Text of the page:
Here is an excerpt from an article by Mr. Weinstein with David Brog on his book “In Defense of Faith” in which they discuss the work of Christians in the world of charity overseas.
There is mounting evidence that the people on the front lines of the struggle for human rights today – those working in the most difficult and dangerous places – tend to be devout Christians and serious Jews. New York Times columnist Nicholas Kristof summed this up well when he wrote that:
In parts of Africa where bandits and warlords shoot or rape anything that moves, you often find that the only groups still operating are Doctors without Borders and religious aid workers: crazy doctors and crazy Christians.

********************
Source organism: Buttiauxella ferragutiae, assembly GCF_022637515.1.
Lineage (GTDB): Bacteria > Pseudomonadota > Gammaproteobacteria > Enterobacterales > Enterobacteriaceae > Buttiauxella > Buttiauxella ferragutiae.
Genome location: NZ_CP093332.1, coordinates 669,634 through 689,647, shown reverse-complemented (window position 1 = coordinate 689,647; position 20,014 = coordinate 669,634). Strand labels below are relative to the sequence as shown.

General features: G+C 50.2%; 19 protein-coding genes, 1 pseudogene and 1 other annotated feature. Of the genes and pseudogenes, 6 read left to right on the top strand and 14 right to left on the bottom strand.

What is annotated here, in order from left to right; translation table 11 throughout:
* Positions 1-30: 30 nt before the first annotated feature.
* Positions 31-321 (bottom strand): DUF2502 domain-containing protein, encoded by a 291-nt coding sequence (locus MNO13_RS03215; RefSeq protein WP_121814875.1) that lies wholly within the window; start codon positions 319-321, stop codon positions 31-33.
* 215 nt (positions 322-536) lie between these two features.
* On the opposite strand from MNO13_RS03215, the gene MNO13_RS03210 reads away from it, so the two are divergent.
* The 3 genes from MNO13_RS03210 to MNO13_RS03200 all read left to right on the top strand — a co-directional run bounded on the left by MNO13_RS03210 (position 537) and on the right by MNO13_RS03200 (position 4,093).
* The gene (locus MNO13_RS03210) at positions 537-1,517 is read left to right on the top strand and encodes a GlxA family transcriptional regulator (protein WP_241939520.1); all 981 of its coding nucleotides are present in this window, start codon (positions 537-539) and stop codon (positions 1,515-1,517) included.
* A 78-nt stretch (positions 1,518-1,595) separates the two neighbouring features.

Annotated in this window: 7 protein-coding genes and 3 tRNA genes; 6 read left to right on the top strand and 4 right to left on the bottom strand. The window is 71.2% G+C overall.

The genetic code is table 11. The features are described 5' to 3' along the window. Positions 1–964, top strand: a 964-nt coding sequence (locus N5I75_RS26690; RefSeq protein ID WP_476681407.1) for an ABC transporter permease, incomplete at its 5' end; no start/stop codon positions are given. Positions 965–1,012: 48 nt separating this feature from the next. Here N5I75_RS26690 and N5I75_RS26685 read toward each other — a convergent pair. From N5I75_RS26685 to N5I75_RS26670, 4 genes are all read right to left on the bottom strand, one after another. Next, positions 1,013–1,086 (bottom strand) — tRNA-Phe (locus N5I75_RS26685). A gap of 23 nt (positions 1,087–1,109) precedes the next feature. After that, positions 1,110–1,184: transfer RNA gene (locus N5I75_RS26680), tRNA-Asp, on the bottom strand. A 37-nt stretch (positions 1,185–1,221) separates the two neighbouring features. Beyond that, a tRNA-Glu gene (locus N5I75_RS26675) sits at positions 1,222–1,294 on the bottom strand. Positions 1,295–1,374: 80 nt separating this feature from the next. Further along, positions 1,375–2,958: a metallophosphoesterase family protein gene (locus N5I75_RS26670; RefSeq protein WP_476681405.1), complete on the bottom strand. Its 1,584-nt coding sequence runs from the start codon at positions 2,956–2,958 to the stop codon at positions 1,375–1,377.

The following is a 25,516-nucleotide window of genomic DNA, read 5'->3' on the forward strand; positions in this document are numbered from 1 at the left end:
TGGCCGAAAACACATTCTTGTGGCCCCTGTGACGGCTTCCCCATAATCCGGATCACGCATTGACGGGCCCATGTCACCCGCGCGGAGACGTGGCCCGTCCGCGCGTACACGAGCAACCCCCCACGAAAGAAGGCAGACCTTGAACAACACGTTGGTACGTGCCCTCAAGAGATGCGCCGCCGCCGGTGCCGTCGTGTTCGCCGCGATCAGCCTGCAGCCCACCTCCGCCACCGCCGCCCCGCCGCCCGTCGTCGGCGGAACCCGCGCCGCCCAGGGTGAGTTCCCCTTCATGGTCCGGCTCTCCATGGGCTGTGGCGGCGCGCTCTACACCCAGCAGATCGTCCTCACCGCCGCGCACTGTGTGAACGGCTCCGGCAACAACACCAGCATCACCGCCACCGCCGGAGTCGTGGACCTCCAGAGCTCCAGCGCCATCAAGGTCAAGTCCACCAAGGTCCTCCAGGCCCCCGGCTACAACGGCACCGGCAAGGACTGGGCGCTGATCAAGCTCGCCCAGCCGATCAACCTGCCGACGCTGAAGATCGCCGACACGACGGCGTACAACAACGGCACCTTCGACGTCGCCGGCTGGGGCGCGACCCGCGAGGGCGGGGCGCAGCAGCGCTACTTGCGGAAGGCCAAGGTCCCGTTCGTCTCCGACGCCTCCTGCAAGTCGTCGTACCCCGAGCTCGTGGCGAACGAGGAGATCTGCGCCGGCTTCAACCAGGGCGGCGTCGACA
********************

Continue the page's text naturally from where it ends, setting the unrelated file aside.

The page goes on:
Yet when I began to study Doctors without Borders more closely, I came across a fascinating insight. In his book “Power and the Idealists,” author Paul Berman discusses a 2003 debate featuring Bernard Kouchner, the founder of Doctors without Borders (and currently France’s foreign minister). During this debate, Kouchner noted that the people serving with him on his medical missions no longer resembled him or his friends back in Paris. Berman relates that, “Kouchner noticed that most people toiling at his side in one dangerous mission after another over the years came from backgrounds of a rather different sort. And what were these very different backgrounds? They were religious.”
In other words, even Kristof’s “crazy doctors” are often “crazy Christians.” That’s quite a statement about the source of the love and courage necessary to risk one’s life for one’s fellow man.
Published on Monday, January 10, 2011 @ 9:42 AM CDT